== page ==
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Gun rights group threatens legal action against Virginia governor over gun ban at Lee Monument

Virginia Gov. Terry McAuliffe enacts new regulations banning guns at the Robert E. Lee Monument in Richmond, Virginia. A gun rights group in Virginia is considering taking legal action. (Win McNamee/Getty Images)

A gun rights group in Virginia is considering taking legal action against Gov. Terry McAuliffe (D) for enacting new regulations banning guns at the Robert E. Lee Monument in Richmond.

"The governor does not have the authority to ban guns at the monument,” Phillip Van Cleave of the gun rights group, Virginia Citizens Defense League, told WRIC-TV. “There is no state law granting him such power.”

After the deadly protest in Charlottesville, Virginia, Aug. 12, McAuliffe signed an executive order that temporarily suspended protests at the capital city's Lee statue. On Aug. 18, the governor established a task force to review and develop new rules for assemblies permits at the Lee Monument.

McAuliffe announced last week the enactment of the task force's proposed rules for events at the Lee statue.

“We don’t want any more expansion of gun control especially without the approval of the General Assembly,” Van Cleave said, adding that the group's lawyers are reviewing policy and "weighing a legal challenge."

"Guns were not the issue" at the Charlottesville rally, Van Cleave said, where a 20-year-old Ohio man plowed his car into a crowd, killing one woman and injuring 19 others. Clashes between the protesters and counterprotesters left at least 16 more injured.

“There were lots of guns at the past rally; nobody got shot." Van Cleave said.

Taking guns out of the hands of peaceful protesters will make the rallies more dangerous, Van Cleave told the news station.

“If you think you can get criminals to leave their guns at home good luck with that, so we want the good people to be able to protect themselves wherever they are,” he added.

The gun rights group says it doesn't have a stance on the whether Civil War statues stay or go.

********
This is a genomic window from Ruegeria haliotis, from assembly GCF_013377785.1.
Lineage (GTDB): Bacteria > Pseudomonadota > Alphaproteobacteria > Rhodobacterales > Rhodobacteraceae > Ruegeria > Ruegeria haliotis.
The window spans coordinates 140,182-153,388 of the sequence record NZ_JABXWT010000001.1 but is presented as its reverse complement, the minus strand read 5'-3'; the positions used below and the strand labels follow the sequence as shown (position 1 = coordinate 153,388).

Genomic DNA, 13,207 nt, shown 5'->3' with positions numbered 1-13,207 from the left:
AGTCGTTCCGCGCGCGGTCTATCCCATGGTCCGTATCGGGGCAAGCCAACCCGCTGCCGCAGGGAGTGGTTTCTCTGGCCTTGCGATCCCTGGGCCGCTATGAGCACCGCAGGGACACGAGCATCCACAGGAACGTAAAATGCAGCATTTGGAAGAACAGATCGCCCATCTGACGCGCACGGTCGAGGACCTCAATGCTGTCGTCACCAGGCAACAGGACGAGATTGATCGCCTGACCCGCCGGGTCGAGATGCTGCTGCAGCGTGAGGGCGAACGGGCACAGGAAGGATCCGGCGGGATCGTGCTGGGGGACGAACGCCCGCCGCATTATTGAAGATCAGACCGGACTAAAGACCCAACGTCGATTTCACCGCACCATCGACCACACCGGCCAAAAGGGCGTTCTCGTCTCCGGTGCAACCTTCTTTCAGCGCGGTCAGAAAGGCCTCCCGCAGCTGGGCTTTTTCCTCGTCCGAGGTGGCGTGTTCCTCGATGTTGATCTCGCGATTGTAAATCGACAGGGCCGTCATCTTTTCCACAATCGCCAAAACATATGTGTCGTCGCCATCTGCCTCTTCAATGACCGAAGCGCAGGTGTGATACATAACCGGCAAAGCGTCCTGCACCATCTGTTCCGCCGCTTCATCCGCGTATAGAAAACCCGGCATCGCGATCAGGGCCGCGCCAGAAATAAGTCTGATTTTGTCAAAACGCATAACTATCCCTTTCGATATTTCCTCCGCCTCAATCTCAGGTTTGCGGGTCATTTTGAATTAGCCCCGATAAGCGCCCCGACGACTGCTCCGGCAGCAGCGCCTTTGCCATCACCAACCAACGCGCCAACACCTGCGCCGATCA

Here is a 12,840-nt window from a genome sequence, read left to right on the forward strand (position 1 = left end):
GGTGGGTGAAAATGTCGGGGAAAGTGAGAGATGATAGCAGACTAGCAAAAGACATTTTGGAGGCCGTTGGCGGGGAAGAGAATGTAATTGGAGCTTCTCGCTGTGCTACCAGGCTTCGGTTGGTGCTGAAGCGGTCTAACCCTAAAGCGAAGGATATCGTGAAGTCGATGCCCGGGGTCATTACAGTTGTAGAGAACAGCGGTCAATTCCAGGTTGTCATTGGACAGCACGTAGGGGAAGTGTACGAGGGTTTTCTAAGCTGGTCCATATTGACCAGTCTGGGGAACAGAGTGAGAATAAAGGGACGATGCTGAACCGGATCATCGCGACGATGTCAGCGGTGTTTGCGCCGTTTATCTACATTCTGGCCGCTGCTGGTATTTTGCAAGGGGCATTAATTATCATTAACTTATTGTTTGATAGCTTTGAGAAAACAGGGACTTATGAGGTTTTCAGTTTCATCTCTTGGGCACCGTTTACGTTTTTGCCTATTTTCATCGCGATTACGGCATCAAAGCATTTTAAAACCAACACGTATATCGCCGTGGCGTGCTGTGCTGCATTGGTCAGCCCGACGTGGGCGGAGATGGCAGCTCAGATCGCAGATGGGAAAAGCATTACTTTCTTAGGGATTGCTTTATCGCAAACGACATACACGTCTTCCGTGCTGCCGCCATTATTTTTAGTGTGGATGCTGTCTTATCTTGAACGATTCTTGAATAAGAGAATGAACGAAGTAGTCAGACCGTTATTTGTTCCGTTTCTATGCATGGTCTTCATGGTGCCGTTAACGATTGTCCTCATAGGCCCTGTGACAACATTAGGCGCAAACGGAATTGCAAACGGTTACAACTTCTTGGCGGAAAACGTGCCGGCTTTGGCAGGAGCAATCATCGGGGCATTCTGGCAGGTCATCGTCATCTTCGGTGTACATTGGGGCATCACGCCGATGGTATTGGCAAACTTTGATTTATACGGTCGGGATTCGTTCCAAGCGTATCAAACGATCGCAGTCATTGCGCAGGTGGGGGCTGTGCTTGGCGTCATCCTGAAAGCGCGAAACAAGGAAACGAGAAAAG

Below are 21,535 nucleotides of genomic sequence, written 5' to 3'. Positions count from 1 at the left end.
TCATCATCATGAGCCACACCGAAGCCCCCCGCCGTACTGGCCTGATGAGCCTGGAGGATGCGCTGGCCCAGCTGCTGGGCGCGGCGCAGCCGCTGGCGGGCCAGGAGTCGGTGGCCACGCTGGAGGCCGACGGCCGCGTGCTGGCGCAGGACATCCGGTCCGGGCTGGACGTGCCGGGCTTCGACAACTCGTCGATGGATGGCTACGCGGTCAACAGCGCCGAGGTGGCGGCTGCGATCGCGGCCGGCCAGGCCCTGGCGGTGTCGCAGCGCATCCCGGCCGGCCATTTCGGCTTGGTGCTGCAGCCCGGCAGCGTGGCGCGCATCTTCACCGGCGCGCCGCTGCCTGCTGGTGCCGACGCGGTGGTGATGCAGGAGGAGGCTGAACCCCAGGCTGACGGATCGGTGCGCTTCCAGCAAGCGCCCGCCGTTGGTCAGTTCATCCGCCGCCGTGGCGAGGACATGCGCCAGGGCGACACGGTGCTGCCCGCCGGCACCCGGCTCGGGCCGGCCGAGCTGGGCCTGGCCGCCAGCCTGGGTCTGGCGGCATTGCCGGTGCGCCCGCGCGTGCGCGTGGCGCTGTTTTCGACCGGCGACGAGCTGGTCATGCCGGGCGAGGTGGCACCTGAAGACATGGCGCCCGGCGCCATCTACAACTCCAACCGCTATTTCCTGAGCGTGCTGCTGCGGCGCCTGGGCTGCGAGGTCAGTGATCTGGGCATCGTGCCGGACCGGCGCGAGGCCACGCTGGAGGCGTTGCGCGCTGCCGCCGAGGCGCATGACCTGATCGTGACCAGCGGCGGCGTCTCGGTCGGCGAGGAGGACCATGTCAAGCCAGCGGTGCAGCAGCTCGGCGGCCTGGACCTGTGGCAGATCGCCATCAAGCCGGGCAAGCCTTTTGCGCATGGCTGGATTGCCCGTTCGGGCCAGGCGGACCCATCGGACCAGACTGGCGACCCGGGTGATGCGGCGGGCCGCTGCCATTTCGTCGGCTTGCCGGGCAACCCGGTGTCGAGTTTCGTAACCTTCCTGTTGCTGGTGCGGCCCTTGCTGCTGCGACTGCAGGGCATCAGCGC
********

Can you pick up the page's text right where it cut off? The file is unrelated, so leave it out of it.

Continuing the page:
Who was on the task force?

Secretary of Public Safety and Homeland Security Brian Moran served as chairman.

Other members included representatives from the Virginia State Police, Virginia National Guard, Virginia Department of Emergency Management, local law enforcement agencies, local governing boards, the Office of the Attorney General, and other relevant state and local agencies.

According to the governor, the permit rules for the Lee Monument were decades old and required updating.

“One of the key findings emerging from the task force is the critical importance of adopting a robust permitting process that involves first responders and all necessary departments in planning and preparation efforts,” Moran said in a news release.

What other rules at the Lee Monument changed?

Assemblies of 10 or more people now require a permit, according to the governor's news release.

● The event capacity is limited to 500 under the new order, versus the previous maximum of 5,000 people.

● The possession of weapons, including firearms, during permitted events is restricted.

● The duration of events is also limited but the length of time is not immediately clear.

The order is in effect for 18 months pending the Department of General Services final review processes, including public input.

One last thing…
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